Dutch Oven Delight

By Keith Fisher

Yesterday, I promised to talk about things to do with Dutch ovens. The past few days we've talked about the World Championships, and I realize competing isn't everyone's cup of Herbal tea. Some people love cooking outside, some people (hushed tones) don't use Dutch ovens.

A lot of good folks use a skillet on the camp stove, or they've mastered the art of the barbcue. I posted an article here, once, and spoke about gas barbcues. I showed a picture of the bells and whistles and made me and many other men salivate.

Today I want to talk about the DOG. It's an acronym for Dutch oven gathering. There are families and clubs who get together often and have pot luck parties, centered around outdoor, (Dutch oven) cooking. You can join a group that meets once a month or so, for this purpose.

At a Dog there are people who can help you. They can teach you, you can teach them. you can swap stories and eat great food. I will give you information that will help you find a Dog near you.

In the meantime, I want to show you this poem, Written by Dee McMillan, and read by her, in the cook's meeting at Worlds. Dee is from Louisiana, living in Utah and She's a Dutch oven enthusiast.

The Life of a D.O.G.

A real dog, I’m not talking about
but Dutch Oven Gatherings also known as a cookout.
It is where friends gather around and cook in cast iron pots over charcoal
and you can do it any time in the heat or the cold.
Yep all seasons, summer, winter, spring and fall,
and it is a lot of fun had by all.
All kinds of cooking you can do
boiling, baking, and cooking stew.
New things folks are always trying
roasting, steaming and even frying.
It is something folks have been doing for hundreds of years
and from its popularity it will be going on a whole lot longer it appears.
Just throw a few coals together and get them hot
and prepare what you are going to cook and put it in the pot.
Put some hot coals on the ground
and then place your pot down.
Cover with some more coals and just sit back and wait
and when it’s done grab a plate.
You are never too young or too old to learn
and it doesn’t even matter if it burns.
It is all about being outdoors and being with friends
and it looks like it will never end.
Yep, I imagine when you get to heaven and beyond the Pearly Gates,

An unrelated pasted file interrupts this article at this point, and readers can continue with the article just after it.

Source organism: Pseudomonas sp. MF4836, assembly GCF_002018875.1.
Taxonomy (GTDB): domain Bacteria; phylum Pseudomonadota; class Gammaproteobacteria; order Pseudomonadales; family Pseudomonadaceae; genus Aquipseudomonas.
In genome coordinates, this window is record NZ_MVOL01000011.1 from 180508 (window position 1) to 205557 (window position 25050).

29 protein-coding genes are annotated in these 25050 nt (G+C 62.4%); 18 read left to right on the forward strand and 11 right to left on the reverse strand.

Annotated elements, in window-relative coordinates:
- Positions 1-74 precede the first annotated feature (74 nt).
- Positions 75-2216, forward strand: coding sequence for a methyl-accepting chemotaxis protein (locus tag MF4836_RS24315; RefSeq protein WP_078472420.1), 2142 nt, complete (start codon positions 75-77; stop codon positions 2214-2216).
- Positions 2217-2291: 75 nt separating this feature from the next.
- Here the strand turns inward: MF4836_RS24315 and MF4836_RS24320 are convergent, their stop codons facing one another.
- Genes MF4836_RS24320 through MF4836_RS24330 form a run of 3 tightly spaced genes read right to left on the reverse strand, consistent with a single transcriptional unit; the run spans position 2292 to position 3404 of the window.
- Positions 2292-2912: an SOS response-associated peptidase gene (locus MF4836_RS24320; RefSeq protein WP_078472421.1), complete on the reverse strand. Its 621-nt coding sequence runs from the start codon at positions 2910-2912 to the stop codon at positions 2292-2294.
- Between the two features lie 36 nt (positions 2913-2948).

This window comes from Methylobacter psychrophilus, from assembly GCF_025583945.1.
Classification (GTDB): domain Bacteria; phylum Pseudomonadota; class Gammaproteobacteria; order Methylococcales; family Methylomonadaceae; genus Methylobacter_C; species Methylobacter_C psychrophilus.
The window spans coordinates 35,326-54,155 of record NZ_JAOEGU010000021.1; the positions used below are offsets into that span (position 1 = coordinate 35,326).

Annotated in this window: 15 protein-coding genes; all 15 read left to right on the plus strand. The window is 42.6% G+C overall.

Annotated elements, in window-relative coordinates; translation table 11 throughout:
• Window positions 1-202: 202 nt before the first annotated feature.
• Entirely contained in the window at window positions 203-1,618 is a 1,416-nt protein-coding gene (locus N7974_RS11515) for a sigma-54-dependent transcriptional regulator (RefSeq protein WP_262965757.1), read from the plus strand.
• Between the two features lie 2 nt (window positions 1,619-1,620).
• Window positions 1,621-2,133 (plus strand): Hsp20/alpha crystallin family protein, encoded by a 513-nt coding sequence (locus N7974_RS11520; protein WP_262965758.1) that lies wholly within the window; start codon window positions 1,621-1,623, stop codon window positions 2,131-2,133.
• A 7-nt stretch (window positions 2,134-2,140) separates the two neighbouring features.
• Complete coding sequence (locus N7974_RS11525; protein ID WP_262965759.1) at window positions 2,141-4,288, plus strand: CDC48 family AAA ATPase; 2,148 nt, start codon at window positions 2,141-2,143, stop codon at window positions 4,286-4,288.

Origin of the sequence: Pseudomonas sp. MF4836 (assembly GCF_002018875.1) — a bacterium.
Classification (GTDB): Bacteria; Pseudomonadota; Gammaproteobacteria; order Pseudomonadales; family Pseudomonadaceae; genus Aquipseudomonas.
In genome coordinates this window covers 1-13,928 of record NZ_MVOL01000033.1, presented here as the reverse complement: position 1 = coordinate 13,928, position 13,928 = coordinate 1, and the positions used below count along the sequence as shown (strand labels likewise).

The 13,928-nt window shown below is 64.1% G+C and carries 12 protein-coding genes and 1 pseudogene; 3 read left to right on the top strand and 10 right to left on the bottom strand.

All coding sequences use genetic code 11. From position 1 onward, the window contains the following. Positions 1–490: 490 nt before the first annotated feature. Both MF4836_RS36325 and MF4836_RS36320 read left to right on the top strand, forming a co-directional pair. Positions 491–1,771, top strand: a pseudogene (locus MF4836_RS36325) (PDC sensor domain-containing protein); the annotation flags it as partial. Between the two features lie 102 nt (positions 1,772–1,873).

you will see some of your old cooking mates.
And Dutch ovens they will be gathered around
that’s where your old friends will be found.
But in Heaven a Dutch oven will no longer be made of cast iron, but of gold
so I guess Dutch Oven Gatherings will never get old.

Dee McMillan

International Dutch Oven society has chapters all over. There are other Dutch oven groups that provide cammeraderie, also. Go to the IDOS website and check out the chapters. Also check out the links.

Also, I promised a recipe today. Click on the link and take a look. Remember this recipe is copyrighted.


What is a Field Judge?

By Keith Fisher

“Hey, Virgil, what do you think of that corn field over thar?”
“It ain’t as pretty as that filed of wheat.”
“Are you crazy? The hog waller is prettier than that wheat field.”
“Come on, Lamar, look at the way those wheat stocks wave in the wind. It reminds me of the amber waves of grain from the song.”

I used to think of a conversation like this when I heard the term field judge. When I found out what they do, I soon found out their job is so much more.

In a Dutch oven cook off, the field judges keep watch over sanitation. It’s their job to make sure cooks use safe food handling practices, and take meat temperatures. Today, it’s for the safety of the taste judges, but in the days of sample distribution, it was to protect the public.

Traditionally, the winners of a cook off, were asked to come back next year and field judge, Now they are chosen by the event director. We had good ones at the championship this year.

I had the chance to speak with most of them and renew acquaintances. I asked them what it was like judging in the world championship.

Ron Hill said, “Very nice. Especially in this competition, these are all great cooks.”

Brian Terry told me, “It’s an excellent job. No responsibility—no pressure—I get to eat.”

“I like that idea too,” Bruce Tracy said. “The level of competition is so high, and the talent, so intense, that there’s not a lot for a field judge to help the teams with. They already know it all at this level.”